Schools are set to receive an extra £1.3 billion over two years, education secretary Justine Greening has announced.
However, the increase is not "new" money and will be funded through "efficiencies" elsewhere in the education budget, including £280 million from the free-schools programme.
Ms Greening made the announcement in the House of Commons today, where she also confirmed that the national funding formula will go ahead as planned from 2018-19, although with a longer transition period.
The plans will provide for a "real-terms" protection to per pupil funding, she said.
They will see the budget increase from £41bn to £42.4bn in 2018-19 and £43.5bn in 2019-20.
Ms Greening said: "I'm confirming our plans to get on with introducing a national funding formula in 2018-19, and I can announce that this will additionally now be supported by significant extra investment into the core schools budget over the next two years.
"The additional funding I'm setting out today, together with the introduction of a national funding formula, will provide schools with the investment they need to offer a world-class education to every single child.
"There will, therefore, be an additional £1.3 billion for schools and high needs across 2018-19 and 2019-20, in addition to the schools budget set at spending review 2015."
She said the new money meant per-pupil funding will be maintained in real terms until 2019-20.
She told MPs this meant every school would see at least a 0.5 per cent increase in per-pupil funding, while underfunded schools would gain up to 3 per cent a year, with each secondary receiving at least £4,800 per pupil.
The education secretary told MPs that £420 million would be found from the main schools capital budget, the majority of which would come from healthy pupils capital funding.
Ms Greening said that while she "remains committed" to the free-schools programme and delivering the 140 new schools announced at the last Budget, she said working more efficiently to deliver the programme could save £280 million. This would include delivering 30 of these schools through the local authority route, rather than the free school route.
She said that across her department she would reprioritise £250 million in 2018-19 and £350 million in 2019-20, and she would redirect £200 million from the department's central programmes towards the core schools programme.
Labour’s shadow education secretary Angela Rayner said she “will always be the first to welcome new money for schools”, and thanked parents, teachers and school leaders for the work they had done in pushing the issue up the political agenda.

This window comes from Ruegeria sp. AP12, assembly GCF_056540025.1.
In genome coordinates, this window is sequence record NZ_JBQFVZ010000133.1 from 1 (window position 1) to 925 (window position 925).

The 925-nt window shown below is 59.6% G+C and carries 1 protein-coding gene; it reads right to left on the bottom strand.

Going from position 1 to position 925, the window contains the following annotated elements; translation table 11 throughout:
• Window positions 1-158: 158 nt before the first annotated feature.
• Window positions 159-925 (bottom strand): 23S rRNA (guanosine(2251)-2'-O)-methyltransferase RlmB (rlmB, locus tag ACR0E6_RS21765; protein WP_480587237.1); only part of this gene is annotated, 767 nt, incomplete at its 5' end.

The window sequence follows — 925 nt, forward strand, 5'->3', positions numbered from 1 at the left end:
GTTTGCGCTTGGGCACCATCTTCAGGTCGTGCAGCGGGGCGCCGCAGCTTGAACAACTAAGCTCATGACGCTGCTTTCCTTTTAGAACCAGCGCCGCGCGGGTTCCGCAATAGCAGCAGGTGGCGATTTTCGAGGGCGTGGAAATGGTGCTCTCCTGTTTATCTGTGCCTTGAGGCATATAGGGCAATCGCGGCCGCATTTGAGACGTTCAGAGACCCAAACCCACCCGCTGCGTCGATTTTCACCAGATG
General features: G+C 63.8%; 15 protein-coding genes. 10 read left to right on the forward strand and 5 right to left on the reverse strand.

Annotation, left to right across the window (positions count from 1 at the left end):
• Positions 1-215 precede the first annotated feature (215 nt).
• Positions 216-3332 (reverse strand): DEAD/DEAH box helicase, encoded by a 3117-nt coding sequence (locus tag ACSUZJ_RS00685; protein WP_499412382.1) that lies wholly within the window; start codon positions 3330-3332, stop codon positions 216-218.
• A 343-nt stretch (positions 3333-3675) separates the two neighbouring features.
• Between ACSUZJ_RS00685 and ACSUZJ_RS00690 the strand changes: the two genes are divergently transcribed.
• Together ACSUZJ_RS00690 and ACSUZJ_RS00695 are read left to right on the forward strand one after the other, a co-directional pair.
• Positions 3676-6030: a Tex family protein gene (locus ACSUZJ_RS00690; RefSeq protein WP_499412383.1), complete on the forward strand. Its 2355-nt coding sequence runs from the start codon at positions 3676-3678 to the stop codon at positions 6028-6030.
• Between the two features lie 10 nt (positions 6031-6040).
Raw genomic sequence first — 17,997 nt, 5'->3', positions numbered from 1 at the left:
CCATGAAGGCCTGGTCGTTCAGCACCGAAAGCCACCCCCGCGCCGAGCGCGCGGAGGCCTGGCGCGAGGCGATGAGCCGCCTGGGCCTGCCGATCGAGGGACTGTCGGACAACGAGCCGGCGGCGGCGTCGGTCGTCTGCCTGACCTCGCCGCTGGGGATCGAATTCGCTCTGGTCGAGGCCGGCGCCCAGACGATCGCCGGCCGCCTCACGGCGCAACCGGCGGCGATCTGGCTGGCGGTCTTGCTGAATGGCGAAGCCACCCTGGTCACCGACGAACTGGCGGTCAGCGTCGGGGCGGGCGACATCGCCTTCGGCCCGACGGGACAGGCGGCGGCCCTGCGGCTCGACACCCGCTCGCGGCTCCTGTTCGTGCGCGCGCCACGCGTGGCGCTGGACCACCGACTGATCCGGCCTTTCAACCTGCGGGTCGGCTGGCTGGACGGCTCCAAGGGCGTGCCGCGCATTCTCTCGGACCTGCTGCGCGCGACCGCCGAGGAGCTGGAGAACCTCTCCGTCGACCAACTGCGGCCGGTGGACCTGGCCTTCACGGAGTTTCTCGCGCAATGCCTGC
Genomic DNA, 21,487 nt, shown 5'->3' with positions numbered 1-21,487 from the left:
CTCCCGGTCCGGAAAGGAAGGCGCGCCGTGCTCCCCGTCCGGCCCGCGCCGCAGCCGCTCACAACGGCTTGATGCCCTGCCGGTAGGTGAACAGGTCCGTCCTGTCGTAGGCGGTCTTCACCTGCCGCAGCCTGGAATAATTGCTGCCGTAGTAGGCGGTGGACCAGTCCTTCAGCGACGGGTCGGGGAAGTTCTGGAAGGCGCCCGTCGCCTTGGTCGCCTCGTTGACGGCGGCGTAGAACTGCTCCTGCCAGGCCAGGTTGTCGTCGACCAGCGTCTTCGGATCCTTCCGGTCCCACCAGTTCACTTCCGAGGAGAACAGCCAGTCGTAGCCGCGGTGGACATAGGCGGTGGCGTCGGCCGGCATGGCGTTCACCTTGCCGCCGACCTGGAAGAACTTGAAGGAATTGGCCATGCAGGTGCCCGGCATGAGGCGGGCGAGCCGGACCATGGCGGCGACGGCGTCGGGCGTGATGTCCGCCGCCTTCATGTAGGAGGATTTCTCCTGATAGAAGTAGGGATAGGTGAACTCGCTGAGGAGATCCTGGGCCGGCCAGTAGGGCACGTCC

She noted that the new money has "all been funded without a penny of new money from the Treasury”.
She asked: “Does her decision to seek savings from the free-schools programme mean she finally agrees with those of us on this side of the House who believe that the programme has always been inefficient? The free school programme has always been more expensive than ministers hoped, so the idea that hundreds of millions of pounds can be now be saved seems to me like a bad joke.”
Ms Greening said the government would respond in full to the national funding formula consultation in September.
She said the PE and sports premium for primary schools would double.
The Conservative manifesto pledged that no schools would see their budgets cut as a result of the proposed national funding formula, and to increase the schools budget by £4 billion by 2022.
But an analysis by the respected Institute for Fiscal Studies found that this was only £1 billion of extra money over-and-above existing plans, and would equate to a real-terms cut in spending per pupil of 2.8 per cent between 2017-18 and 2021-22.
Earlier this month, it was reported that Ms Greening had demanded that the government publicly commit, before the summer holiday, to give schools an extra £1.2 billion.
Tes understands that Ms Greening had argued for the manifesto to include a guarantee that schools would not see a real-terms cut in per-pupil funding over the next five years, but was overruled.
School funding became a major issue in the general election, with teaching unions leading a campaign against projected real-terms cuts in per-pupil funding between now and 2022. An analysis by polling company Survation suggested that about 750,000 votes could have been swung by the issue.
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